Category: baby names from books
Lucy Maud Montgomery’s Anne Shirley series is a childhood classic. While the series itself might be something you save to read to your kids when they’re older, if you’re pregnant, it might be worth reading on your own. The books are chock-full of wonderful characters with the kind of great, old-fashioned yet elegant names that are currently popular. In case you don’t have the time to read eight books in the next few months, I’ve made a list of some of my favourites here.
Phillippa (Anne’s college friend) – This is one of those names that I am surprised is not more popular already, because it is bang-on trend. Old-fashioned? Check. Ends on a vowel? Check. Soft “ell” sound? Check. Unisex nickname possibility (“Phil”)? Check. Seriously this name is perfect; what are you waiting for?
By Chris Raschka
The power we wield when we name a child is terrible. And unavoidable. Oh, the sleepless nights! What will this name confer on our beloved baby? Only good things, we fervently hope. This name is exciting, but is it too exciting? This one is solid, but is it boring? “How about, Joseph?” you say. “No,” says your wife, “I knew a terrible Joseph!”
Happily, I suffered none of this angst when I named the children in the book my friend Vladimir Radunsky and I have put together called Alphabetabum. It was this way. I was in Rome visiting Vladimir there and just about to walk out for a happy afternoon of sight-seeing when Vladimir began to lay out on his work table one marvelous, small, antique photographic child’s portrait after another. He grabbed my arm, and said, “Look at these masterpieces! Every one holds the story of a precious forgotten soul inside of it! We must do something with them.”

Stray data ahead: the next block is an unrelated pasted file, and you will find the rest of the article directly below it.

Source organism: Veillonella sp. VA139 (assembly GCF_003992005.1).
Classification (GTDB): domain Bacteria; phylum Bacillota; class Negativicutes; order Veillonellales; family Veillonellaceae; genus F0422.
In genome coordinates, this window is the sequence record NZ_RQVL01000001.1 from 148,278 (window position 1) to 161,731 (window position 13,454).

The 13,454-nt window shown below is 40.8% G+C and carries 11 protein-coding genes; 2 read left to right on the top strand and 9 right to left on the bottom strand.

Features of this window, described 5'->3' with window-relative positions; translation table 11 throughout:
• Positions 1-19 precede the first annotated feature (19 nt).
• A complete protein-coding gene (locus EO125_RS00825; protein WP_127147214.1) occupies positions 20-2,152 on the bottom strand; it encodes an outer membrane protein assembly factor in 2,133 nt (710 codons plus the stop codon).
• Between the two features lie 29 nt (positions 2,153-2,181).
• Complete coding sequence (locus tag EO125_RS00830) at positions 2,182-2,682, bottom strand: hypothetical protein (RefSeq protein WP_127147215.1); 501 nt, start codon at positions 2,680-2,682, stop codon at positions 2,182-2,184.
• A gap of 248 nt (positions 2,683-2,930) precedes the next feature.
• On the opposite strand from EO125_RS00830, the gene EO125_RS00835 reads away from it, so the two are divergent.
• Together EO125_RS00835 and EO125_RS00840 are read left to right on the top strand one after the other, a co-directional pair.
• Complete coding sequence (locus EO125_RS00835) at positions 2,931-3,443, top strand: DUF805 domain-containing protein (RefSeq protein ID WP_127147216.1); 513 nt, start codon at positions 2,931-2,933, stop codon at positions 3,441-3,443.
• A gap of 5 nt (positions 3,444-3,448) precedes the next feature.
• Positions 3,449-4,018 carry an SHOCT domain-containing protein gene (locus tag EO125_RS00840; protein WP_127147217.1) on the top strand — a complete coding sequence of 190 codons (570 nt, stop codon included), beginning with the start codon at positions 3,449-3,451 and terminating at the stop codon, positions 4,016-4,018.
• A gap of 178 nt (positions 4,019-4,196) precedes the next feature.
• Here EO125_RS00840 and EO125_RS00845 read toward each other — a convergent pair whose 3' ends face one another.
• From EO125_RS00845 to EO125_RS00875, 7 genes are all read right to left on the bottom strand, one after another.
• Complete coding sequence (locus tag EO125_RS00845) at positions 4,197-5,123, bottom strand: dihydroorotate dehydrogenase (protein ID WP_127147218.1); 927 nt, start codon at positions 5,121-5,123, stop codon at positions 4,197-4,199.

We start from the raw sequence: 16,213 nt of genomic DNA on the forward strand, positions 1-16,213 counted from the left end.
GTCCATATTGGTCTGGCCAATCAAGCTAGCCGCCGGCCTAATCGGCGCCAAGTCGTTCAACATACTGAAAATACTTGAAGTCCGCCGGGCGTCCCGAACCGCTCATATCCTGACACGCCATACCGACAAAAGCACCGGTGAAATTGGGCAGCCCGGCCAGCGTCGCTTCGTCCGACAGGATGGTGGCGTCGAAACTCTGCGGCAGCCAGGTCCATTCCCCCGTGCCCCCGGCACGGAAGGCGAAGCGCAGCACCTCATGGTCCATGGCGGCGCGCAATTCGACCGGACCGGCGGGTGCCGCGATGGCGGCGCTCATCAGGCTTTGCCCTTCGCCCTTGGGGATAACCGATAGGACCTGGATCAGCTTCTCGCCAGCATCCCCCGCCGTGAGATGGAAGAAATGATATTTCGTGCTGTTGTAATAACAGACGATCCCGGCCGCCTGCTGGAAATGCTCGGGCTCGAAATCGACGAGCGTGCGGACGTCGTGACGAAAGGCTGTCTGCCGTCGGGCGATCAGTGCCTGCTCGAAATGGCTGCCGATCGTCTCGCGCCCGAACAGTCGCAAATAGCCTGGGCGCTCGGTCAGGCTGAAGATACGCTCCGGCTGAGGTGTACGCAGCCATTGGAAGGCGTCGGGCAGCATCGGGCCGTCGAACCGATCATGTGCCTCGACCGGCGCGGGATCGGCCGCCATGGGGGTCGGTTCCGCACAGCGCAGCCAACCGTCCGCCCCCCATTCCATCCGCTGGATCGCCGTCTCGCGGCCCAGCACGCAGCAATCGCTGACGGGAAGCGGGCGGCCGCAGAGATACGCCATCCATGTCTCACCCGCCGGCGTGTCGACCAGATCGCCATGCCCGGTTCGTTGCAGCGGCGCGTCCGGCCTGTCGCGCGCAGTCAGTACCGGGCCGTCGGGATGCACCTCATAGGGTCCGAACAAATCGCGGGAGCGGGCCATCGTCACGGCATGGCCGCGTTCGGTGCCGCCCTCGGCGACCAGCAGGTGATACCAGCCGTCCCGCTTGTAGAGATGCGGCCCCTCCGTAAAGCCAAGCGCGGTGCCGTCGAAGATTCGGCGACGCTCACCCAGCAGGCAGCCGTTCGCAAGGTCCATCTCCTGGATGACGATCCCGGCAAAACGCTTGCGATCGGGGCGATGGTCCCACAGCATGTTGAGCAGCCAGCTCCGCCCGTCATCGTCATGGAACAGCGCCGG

Our focus today is on fictional characters in children’s books, though some older characters’ names in stories beloved by teens are finding favor too: Holden in Catcher in the Rye, for example, and Juliet in Romeo & Juliet.
The charming characters inspiring the names of an increasing number of babies include:
By Linda Rosenkrantz
Novels and plays are filled with wonderful character names that provide great naming inspiration–recently we’ve seen that reflected in the newfound popularity of Holden from Catcher in the Rye, Atticus and Scout from To Kill a Mockingbird, Scarlett from Gone with the Wind.
Today we’re looking at some of the more unique girls’ names that haven’t gained that kind of popularity–some of them perhaps not likely to. It was hard to make a choice, but here are a dozen that made the cut. We’ll be doing the same thing for boys soon.
By K. M. Sheard, Nook of Names
Here is the second part of Kay Sheard’s extensive rundown of names from Dickens that might work best for babies.